On Sunday last between 8 and 9 a fire was discovered on the premises of Mr William Orbell at Pentlow but owing to the praiseworthy exertions of the inhabitants of Pentlow and Cavendish the fire was confined a stack. It was no doubt the work of an incendiary.
November 2nd 1853.
Married on the 25th ult.at Stanway, William Ambrose of Wells Farm, Cavendish to Susannah, 2nd daughter of Mr John Root of Gosbeck's farm, Stanway.
November 2nd 1853.
Mr Richard Blake Lambert the 2nd son of Richard Lambert of Lyston Hall in Essex (and of Park Place, Cheltenham) has been presented with a naval cadetship on recommendation of Sir Hyde Parker of Melford Hall.
November 16th 1853.
The wages of the County Police of East Suffolk are to be increased from 17s to 18s per week.
November 16th 1853.
On Tuesday evening last, as p.c.'s Glazier and Borely were on the road from Boxford to Hadleigh, they met a man named Joseph Rampling with a basket and a ½ gallon bottle, they looked in the basket and found both full of wheat, knowing that he and a man named Edward Barnes were employed by Mr Frost, p.c. Borely went after Barnes and on coming up with him, found his bottle was full of wheat and he had more wheat in his four pockets, each man had about a peck of wheat. On searching Rampling's house, near two bushels of wheat was found and in the house of Barnes, who is only 24 years of age, 8 stone of flour, quite fresh from the mill. Barnes has been with Mr Frost since a child and placed great confidence in them both. Both were in receipt of 10s per week and beer. Committed.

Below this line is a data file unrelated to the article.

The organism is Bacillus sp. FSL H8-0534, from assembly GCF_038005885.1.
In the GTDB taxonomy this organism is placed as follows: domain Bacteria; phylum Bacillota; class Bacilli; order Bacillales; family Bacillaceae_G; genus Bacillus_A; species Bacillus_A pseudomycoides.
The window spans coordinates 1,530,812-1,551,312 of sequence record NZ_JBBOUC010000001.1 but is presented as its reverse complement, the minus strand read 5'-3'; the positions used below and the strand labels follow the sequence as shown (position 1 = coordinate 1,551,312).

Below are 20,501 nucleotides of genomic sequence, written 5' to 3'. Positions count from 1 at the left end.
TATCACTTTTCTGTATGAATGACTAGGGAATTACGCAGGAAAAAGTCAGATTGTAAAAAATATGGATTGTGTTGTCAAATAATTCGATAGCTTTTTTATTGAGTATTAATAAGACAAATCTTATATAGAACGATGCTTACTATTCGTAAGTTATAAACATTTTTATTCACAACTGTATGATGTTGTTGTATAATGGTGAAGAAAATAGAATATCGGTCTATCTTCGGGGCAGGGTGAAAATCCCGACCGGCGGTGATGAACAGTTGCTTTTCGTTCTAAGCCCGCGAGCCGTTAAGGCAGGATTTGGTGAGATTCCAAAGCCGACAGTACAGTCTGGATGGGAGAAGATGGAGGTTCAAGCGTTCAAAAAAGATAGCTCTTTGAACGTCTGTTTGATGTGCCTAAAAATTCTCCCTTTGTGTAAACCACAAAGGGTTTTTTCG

November `6th 1853.
At Boxford Petty Sessions. Daniel Vince of Polstead was fined £2 and 10s costs for "rescuing" from the custody of the p.c.Frewer, a sow which he was driving to the pound, this being his 2nd offence.
November 23rd 1853.
A small dairy of milch cows for sale, for Mr William Ewer of Ashen House near Clare.
To be offered for sale on Clare market hill at 2 in the afternoon on 29th of November, also 2 shorthorn cows and a handsome bull of the true Suffolk breed.
November 23rd 1853.